ALBANY, N.Y. May 20, 2015 – New York voters delivered a strong vote of confidence in public education and the work of the state’s dedicated teachers, paraprofessionals and school leaders, approving 99 percent of school budgets in Tuesday’s balloting, according to a preliminary count by New York State United Teachers today.
“Parents and community members carefully reviewed school budgets and demonstrated the importance of local control by voting on their school budgets,” said NYSUT President Karen E. Magee. “In every region of the state, what we see today is a ringing endorsement of the work of teachers and school leaders in public schools on behalf of the state’s most important asset – its students.”
Magee said school budgets are, in essence, a ‘strategic plan’ for districts’ educational programs and fiscal priorities. “Parents and communities are united with educators across the state against the governor’s ‘test-and-punish’ agenda. All year, we have seen an outpouring of support from New Yorkers who know that our state has excellent public schools staffed by caring and dedicated educators,” Magee said. “We are thrilled to again see taxpayers give public education an enthusiastic ‘thumbs up’ by adopting school budgets in what appears to be record numbers.”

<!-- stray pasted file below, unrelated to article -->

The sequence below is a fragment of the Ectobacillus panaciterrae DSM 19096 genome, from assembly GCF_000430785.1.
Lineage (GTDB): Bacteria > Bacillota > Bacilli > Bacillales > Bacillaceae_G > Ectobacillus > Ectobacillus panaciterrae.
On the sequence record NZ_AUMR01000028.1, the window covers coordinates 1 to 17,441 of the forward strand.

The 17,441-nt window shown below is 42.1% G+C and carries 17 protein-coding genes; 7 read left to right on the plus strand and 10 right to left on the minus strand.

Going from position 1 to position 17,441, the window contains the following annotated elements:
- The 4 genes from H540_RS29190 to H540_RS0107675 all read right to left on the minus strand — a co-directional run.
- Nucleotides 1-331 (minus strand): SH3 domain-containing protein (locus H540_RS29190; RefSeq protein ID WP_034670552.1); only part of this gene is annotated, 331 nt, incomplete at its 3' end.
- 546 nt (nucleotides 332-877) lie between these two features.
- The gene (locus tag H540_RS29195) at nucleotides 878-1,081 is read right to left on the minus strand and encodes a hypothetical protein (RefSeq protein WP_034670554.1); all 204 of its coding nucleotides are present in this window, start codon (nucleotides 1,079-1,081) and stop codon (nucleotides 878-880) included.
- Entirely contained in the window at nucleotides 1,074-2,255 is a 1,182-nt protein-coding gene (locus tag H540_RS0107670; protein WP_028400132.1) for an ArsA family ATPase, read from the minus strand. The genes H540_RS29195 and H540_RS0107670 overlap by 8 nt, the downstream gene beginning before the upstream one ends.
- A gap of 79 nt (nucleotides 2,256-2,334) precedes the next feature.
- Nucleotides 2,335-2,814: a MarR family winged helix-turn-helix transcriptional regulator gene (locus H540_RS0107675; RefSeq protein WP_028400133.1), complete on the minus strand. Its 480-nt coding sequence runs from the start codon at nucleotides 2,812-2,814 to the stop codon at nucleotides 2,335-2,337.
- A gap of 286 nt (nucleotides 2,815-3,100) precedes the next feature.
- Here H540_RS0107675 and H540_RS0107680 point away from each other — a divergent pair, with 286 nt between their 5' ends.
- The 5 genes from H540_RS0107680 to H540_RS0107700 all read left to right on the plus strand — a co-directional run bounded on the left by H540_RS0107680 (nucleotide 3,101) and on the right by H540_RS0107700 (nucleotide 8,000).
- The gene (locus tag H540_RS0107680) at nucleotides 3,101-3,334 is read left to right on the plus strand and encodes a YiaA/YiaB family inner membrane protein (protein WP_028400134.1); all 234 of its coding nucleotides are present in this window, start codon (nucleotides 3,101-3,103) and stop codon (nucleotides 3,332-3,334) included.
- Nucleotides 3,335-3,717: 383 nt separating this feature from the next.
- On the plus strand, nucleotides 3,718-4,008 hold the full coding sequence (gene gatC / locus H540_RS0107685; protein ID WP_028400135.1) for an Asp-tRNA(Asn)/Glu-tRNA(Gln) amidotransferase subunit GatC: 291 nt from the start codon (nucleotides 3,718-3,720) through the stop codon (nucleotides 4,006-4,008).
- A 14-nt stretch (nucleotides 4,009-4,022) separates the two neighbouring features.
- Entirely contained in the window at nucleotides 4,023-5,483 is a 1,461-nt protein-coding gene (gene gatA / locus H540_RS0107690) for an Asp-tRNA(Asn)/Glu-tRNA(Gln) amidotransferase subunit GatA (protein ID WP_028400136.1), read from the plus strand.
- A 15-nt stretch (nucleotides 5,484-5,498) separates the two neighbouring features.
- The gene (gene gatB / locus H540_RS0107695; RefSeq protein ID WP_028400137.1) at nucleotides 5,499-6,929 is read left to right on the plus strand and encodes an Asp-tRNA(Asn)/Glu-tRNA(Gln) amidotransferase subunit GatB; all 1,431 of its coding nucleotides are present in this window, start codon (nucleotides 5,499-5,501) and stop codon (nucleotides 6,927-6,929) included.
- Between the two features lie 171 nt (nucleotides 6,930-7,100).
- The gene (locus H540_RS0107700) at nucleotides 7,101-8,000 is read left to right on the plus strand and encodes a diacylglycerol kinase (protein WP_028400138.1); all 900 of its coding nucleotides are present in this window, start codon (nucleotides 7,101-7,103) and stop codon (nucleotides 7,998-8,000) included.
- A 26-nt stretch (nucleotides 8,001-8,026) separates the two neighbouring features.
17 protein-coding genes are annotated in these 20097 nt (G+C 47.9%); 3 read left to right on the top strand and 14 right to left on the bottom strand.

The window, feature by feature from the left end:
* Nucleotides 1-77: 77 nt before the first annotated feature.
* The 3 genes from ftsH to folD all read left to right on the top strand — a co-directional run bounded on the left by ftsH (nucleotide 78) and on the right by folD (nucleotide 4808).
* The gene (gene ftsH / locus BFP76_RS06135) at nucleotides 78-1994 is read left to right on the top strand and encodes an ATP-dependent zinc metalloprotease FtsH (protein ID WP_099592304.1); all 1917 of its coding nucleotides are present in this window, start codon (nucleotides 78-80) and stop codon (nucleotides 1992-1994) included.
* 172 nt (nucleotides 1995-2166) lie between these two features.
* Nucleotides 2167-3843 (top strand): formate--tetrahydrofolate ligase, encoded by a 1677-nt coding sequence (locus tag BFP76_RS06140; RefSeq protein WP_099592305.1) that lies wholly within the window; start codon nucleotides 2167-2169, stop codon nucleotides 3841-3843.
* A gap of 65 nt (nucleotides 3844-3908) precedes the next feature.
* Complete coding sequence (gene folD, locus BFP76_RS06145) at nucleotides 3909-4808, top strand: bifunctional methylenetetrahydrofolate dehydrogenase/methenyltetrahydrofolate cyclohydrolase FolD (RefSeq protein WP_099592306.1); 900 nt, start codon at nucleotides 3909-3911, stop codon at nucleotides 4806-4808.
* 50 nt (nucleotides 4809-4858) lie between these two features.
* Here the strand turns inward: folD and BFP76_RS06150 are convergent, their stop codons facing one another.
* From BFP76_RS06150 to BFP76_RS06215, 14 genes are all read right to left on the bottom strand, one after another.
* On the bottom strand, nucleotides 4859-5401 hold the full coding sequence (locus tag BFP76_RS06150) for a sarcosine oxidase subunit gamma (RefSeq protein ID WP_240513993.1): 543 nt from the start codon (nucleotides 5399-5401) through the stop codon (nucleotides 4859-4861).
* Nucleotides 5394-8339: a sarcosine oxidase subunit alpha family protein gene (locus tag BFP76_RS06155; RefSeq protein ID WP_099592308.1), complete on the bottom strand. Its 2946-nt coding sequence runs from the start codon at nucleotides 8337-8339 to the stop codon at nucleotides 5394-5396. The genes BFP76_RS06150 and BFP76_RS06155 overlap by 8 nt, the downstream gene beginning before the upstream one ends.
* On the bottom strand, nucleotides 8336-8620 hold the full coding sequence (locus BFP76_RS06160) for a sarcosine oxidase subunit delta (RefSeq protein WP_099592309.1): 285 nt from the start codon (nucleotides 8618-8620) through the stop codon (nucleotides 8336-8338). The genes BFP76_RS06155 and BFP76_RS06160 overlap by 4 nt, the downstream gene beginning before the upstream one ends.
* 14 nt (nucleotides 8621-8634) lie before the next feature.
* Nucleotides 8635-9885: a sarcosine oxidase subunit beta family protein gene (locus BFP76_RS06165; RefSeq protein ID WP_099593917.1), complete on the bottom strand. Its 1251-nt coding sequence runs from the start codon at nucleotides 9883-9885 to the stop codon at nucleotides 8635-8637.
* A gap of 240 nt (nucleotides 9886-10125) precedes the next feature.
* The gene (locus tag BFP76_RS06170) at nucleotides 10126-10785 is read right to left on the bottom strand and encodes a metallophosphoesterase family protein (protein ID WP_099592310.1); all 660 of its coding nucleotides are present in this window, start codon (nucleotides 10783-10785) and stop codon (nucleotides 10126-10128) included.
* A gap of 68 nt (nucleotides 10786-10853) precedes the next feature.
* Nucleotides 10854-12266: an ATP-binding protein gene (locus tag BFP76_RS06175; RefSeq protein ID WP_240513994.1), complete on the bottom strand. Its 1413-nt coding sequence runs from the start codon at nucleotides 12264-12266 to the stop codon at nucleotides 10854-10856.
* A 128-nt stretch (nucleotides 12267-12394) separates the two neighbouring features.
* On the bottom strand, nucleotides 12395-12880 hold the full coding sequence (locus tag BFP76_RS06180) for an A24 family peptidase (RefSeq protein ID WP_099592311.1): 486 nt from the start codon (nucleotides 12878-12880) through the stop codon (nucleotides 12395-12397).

With information from 566 school districts, NYSUT said voters adopted 558 school budgets and defeated just 8, for a pass rate of 99 percent. A record 98.2 percent of budgets passed in 2014, and 95.3 percent won passage in the May vote in 2013.
NYSUT Executive Vice President Andrew Pallotta said a $1.3 billion state aid increase is enabling school districts, in some parts of the state, to begin restoring programs and staff, but was still not enough to overcome the impact of state aid cuts imposed by Gov. Andrew Cuomo. Meanwhile, he said, the undemocratic tax cap is denying communities local control over their schools and is allowing a minority of voters to dictate spending levels against the wishes of the majority. Just 19 districts even attempted over-rides on Tuesday, with 12 succeeding.
“Local taxpayers should be able to decide – without interference from Albany – how much they want to invest in programs for their own children in their own public schools,” Pallotta said. “The tax cap unfairly robs them of that choice while permitting 40 percent of the community to undemocratically dictate school spending.”
According to data contained in Property Tax Report Cards, school districts, on average, proposed budgets for 2015-16 that contain a 1.83 percent spending increase, below last year’s 2.63 percent. Tax levy increases in school budgets averaged 1.48 percent, below last year’s 1.98 percent and below the average tax levy for at least the previous eight years.
New York State United Teachers is a statewide union with more than 600,000 members in education, human services and health care. NYSUT is affiliated with the American Federation of Teachers, the National Education Association and the AFL-CIO.